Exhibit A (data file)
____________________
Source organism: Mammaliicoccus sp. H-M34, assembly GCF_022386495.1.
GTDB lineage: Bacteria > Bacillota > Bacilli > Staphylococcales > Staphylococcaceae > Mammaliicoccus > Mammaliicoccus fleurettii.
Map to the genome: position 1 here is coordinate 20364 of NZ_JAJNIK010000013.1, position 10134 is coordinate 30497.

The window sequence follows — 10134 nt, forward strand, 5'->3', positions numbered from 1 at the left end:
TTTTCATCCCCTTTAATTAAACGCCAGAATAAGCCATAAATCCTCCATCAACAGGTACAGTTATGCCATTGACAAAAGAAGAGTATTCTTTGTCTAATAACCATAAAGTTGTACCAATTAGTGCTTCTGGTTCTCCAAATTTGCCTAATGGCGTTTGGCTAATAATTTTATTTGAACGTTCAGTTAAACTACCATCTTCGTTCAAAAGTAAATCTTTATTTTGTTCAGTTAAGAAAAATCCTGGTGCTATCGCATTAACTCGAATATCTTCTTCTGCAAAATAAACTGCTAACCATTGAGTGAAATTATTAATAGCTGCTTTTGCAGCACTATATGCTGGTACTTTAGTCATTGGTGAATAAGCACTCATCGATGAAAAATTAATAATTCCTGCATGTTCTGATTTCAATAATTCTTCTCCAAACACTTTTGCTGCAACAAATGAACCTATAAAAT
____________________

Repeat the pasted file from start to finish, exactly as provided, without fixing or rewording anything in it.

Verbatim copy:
Source organism: Mammaliicoccus sp. H-M34, assembly GCF_022386495.1.
GTDB lineage: Bacteria > Bacillota > Bacilli > Staphylococcales > Staphylococcaceae > Mammaliicoccus > Mammaliicoccus fleurettii.
Map to the genome: position 1 here is coordinate 20364 of NZ_JAJNIK010000013.1, position 10134 is coordinate 30497.

The window sequence follows — 10134 nt, forward strand, 5'->3', positions numbered from 1 at the left end:
TTTTCATCCCCTTTAATTAAACGCCAGAATAAGCCATAAATCCTCCATCAACAGGTACAGTTATGCCATTGACAAAAGAAGAGTATTCTTTGTCTAATAACCATAAAGTTGTACCAATTAGTGCTTCTGGTTCTCCAAATTTGCCTAATGGCGTTTGGCTAATAATTTTATTTGAACGTTCAGTTAAACTACCATCTTCGTTCAAAAGTAAATCTTTATTTTGTTCAGTTAAGAAAAATCCTGGTGCTATCGCATTAACTCGAATATCTTCTTCTGCAAAATAAACTGCTAACCATTGAGTGAAATTATTAATAGCTGCTTTTGCAGCACTATATGCTGGTACTTTAGTCATTGGTGAATAAGCACTCATCGATGAAAAATTAATAATTCCTGCATGTTCTGATTTCAATAATTCTTCTCCAAACACTTTTGCTGCAACAAATGAACCTATAAAAT